What books should you put on your summer reading list? We asked Intersect contributors this question, and we’ve been sharing their recommendations in recent weeks.
Today, Intersect contributors highlight books on creating purposeful habits, stewarding power and studying the Apostle Paul.
The Common Rule: Habits of Purpose for an Age of Distraction
by Justin Whitmel Earley (IVP, 2019)
Brittany Salmon: We live in a society where overbooked calendars, achievement and stress are all signs of a productive and valuable life — and it’s killing our souls. If this is you and you’re tired of a busy lifestyle and in desperate need of intentionality, this book is for you.
Earley has written a helpful book on the art of choosing intentionality over spinning your wheels, community over shallow connection and purpose over mindless productivity. The Common Rule offers four daily and four weekly habits that will reshape the way you do life and keep your eyes fixed on what’s most important in life. It’s a quick read, and a great one to read in community, so grab this book for your family and friends today to reshape the culture of your community.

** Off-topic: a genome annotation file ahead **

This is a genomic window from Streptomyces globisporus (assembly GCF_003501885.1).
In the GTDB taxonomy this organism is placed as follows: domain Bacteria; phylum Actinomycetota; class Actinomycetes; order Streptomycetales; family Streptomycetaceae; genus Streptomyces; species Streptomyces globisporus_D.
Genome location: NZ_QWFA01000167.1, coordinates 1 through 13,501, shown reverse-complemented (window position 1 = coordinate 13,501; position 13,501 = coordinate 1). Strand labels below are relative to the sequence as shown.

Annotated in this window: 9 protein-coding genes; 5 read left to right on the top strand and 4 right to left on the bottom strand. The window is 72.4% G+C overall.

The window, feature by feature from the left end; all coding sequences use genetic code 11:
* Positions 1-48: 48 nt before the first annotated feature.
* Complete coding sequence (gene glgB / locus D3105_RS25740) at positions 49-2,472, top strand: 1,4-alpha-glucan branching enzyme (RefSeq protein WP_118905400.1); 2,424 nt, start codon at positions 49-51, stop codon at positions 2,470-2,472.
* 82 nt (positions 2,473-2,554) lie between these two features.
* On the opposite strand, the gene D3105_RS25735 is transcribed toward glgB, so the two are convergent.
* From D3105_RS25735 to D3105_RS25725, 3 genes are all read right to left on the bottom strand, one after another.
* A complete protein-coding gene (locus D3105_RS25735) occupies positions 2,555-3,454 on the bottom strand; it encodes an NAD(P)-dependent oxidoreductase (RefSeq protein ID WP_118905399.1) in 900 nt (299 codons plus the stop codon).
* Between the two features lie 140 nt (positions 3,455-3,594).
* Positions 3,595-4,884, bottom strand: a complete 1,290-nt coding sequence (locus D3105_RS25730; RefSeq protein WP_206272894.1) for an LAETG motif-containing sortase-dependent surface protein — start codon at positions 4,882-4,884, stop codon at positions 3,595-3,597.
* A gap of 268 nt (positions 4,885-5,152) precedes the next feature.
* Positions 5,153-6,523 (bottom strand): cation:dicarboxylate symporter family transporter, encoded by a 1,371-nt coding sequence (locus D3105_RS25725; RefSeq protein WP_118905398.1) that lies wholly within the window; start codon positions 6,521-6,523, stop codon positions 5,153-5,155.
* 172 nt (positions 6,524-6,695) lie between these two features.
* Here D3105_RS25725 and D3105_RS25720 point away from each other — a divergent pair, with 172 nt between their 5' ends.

The Power Broker: Robert Moses and the Fall of New York
by Robert A. Caro (Vintage, 1975)
Daniel Pandolph: Caro may be the best living biographer. He has spent his entire life detailing people with immense power — and how they often abuse it. The use and abuse of those in power is an area I think those in ministry need to consider carefully. While they may never achieve the same level of power as say Robert Moses or Lyndon B. Johnson (both men Caro has spent an enormous amount of time profiling), they still possess a great deal.
In The Power Broker, Caro traces the life of Robert Moses who had great intentions to help those in a broken system–only to eventually use the system to do horrific things. It is a MASSIVE book (1100+ pgs) but fascinating and thought provoking.
Studying Paul’s Letters with the Mind and Heart
by Gregory MaGee (Kregel Academic, 2018)
Greg Lamb: I recommend this book for three primary reasons. First, this book is accessible—both in terms of style and price. Magee presents a clear, lucid writing style and adroit explanation of key technical issues regarding Paul and his letters in layman’s terms. Busy pastors and poor seminary students will not break the budget purchasing this book.
Second, this book is approachable in its size. Unlike the “Keener-esque” Pauline theologies by Udo Schnelle (2003; 695 pp.), N. T. Wright (2013; 1660 pp.) and E. P. Sanders (2015; 862 pp.), Magee’s work consists of 215 pp. and gives busy students/pastors a helicopter view of the contours of Paul’s theological thought world and zooms into a worm’s-eye view of the crisp details as needed.
Third, Magee offers an innovative approach to Paul in that Magee simultaneously offers an introduction to Paul, his theology and his letters, as well as a helpful handbook for how to interpret Paul’s texts. Most works only focus on one of those items, but Magee’s slim volume can be thought of as the proverbial “Swiss Army knife” of Pauline studies.
What book do you recommend? Comment below and let us know.